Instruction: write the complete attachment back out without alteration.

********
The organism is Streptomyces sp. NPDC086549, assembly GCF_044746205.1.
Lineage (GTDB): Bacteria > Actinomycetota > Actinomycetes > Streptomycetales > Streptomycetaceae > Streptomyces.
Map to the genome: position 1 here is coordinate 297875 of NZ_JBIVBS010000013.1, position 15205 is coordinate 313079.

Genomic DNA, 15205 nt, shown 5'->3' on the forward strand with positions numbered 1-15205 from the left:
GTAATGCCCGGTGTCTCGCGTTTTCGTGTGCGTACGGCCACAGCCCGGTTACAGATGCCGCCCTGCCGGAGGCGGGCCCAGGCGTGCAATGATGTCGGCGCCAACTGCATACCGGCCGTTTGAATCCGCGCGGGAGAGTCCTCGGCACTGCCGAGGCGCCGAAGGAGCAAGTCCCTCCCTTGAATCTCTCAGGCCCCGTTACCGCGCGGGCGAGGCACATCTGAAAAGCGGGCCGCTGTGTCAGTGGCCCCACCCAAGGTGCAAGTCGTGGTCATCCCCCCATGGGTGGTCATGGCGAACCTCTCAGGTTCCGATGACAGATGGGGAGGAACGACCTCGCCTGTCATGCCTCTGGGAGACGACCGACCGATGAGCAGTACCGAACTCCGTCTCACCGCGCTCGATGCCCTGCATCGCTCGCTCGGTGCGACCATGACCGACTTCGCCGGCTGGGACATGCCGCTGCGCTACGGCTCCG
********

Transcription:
The organism is Streptomyces sp. NPDC086549, assembly GCF_044746205.1.
Lineage (GTDB): Bacteria > Actinomycetota > Actinomycetes > Streptomycetales > Streptomycetaceae > Streptomyces.
Map to the genome: position 1 here is coordinate 297875 of NZ_JBIVBS010000013.1, position 15205 is coordinate 313079.

Genomic DNA, 15205 nt, shown 5'->3' on the forward strand with positions numbered 1-15205 from the left:
GTAATGCCCGGTGTCTCGCGTTTTCGTGTGCGTACGGCCACAGCCCGGTTACAGATGCCGCCCTGCCGGAGGCGGGCCCAGGCGTGCAATGATGTCGGCGCCAACTGCATACCGGCCGTTTGAATCCGCGCGGGAGAGTCCTCGGCACTGCCGAGGCGCCGAAGGAGCAAGTCCCTCCCTTGAATCTCTCAGGCCCCGTTACCGCGCGGGCGAGGCACATCTGAAAAGCGGGCCGCTGTGTCAGTGGCCCCACCCAAGGTGCAAGTCGTGGTCATCCCCCCATGGGTGGTCATGGCGAACCTCTCAGGTTCCGATGACAGATGGGGAGGAACGACCTCGCCTGTCATGCCTCTGGGAGACGACCGACCGATGAGCAGTACCGAACTCCGTCTCACCGCGCTCGATGCCCTGCATCGCTCGCTCGGTGCGACCATGACCGACTTCGCCGGCTGGGACATGCCGCTGCGCTACGGCTCCG